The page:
Le Projet Béthesda (1994–2010)

La Piscine Probatique de Jésus à Saladin Proche-Orient Chrétien, Numéro Spécial 2011

Le Projet Béthesda (1994–2010): La Piscine Probatique de Jésus à Saladin Proche-Orient Chrétien, Numéro Spécial 2011

200 pp., $20 (softcover)
By Claudine Dauphin and Shimon Gibson

Reviewed by Urban C. von Wahlde

This is a preliminary report on “Le Projet Béthesda,” which for the past 18 years has been studying the Pools of Bethesda in Jerusalem, where the Gospel of John recounts Jesus’ healing a crippled man.* During these 18 years the site (and associated museum) has been closed to other researchers. In this respect, the project is somewhat like that of the Dead Sea Scrolls, in which other scholars were excluded from studying a large portion of the scrolls while the scholars assigned to publish them procrastinated.

I wish I could state that this report on the Pools of Bethesda was worth the 18-year wait and the exclusion of other scholars (like me) from studying the site. On the contrary, this preliminary report is disappointing in almost every respect.

The project is directed by Professor Claudine Dauphin, the French representative for archaeological affairs in Jerusalem. Archaeologist Shimon Gibson is responsible for the archaeological part of the report. Dauphin’s discussion of a late mosaic (from the time of the Persian invasion in 638 A.D. to the ascendancy of Saladin in 1187) comprises 124 pages. The archaeological report and discussion by Gibson on the archaeology of the site, which is so important from the viewpoint of Biblical archaeology, is a mere 28 pages. This is only one example of the many ways in which this report is unbalanced.

Although the archaeological section is short, it is not short on new unsupported proposals. For example, Gibson proposes that both pools at Bethesda were built simultaneously in the early Roman period and were intended from their origin as ritual purification pools. I disagree. Given the need for reservoirs in rain-starved Jerusalem every year from March to October and given the steep incline of the Bethesda Valley, it is almost impossible to think that there would not have been an earlier reservoir in such an obvious place.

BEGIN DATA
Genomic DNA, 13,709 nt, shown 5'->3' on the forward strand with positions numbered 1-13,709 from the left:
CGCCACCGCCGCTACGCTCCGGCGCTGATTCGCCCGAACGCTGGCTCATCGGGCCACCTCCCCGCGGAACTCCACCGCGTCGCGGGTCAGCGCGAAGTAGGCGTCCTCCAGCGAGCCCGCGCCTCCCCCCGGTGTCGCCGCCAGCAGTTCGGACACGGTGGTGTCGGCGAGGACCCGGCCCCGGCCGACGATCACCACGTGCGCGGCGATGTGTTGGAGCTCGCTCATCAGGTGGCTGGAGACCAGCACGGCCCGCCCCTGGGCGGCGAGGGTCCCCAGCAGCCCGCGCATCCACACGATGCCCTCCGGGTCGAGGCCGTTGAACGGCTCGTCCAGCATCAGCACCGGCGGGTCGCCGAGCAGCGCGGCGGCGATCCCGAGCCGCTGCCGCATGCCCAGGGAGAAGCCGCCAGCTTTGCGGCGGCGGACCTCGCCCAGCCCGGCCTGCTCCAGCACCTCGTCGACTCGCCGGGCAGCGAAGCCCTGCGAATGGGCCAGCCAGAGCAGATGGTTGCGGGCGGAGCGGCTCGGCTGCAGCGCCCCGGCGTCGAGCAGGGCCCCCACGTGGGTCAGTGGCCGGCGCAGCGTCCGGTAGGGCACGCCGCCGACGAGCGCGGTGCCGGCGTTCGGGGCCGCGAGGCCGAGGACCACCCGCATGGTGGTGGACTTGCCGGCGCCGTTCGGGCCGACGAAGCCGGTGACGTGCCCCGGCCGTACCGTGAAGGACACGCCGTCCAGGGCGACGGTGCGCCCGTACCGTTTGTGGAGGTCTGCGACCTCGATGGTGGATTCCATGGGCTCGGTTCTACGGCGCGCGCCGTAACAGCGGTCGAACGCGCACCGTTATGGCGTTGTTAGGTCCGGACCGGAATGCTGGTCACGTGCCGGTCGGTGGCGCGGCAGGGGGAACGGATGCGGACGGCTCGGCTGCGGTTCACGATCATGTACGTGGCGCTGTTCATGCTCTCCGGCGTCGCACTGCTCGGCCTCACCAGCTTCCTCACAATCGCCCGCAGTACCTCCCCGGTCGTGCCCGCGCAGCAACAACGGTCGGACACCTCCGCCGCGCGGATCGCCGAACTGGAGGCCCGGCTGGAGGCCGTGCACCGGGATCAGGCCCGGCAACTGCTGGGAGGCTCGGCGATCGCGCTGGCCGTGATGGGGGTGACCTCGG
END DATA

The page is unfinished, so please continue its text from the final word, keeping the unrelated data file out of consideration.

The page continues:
Another example: Gibson proposes—without argument or discussion—that an inscription found by J. Jeremias in the 1940s is not Hebrew but Greek.

Other examples are too complex for a brief review, but there are a number of them. In short, there is much that is new in Gibson’s report, but, unfortunately, there is no evidence or argument given for much of it. He makes reference in the text to numerous drawings, plans and measurements, but the drawings they refer to are not given. After 18 years, I think we could expect more than this brief survey.

Professor Dauphin indicates that there is yet a second phase of the project to come. So it is not over. Will the site be opened to other researchers now that this preliminary report is out?

I have been told that the project was to have culminated in a two-volume study. For the past year, however, it has been rumored that the archaeological study will not be continued, or at least that it will not be continued by Gibson. This is unfortunate. The Pools of Bethesda are an important Biblical site. These pools together with the pools at Siloam share parallel histories and have much to contribute to our understanding of the Gospel of John, to the development of attitudes toward ritual purity and to the




* See Urban C. von Wahlde, “The Puzzling Pool of Bethesda,” BAR, September/October 2011. history of water installations before and during the time of Jesus. As a contribution to our knowledge in these respects, the present volume is disappointing. We can only hope that we will not have to wait another 18 years to find out more.



Urban C. von Wahlde is professor of New Testament and former chair of the theology department at Loyola University, Chicago. He is author of a three-volume commentary on the Gospel and Letters of John (Eerdmans, 2010).

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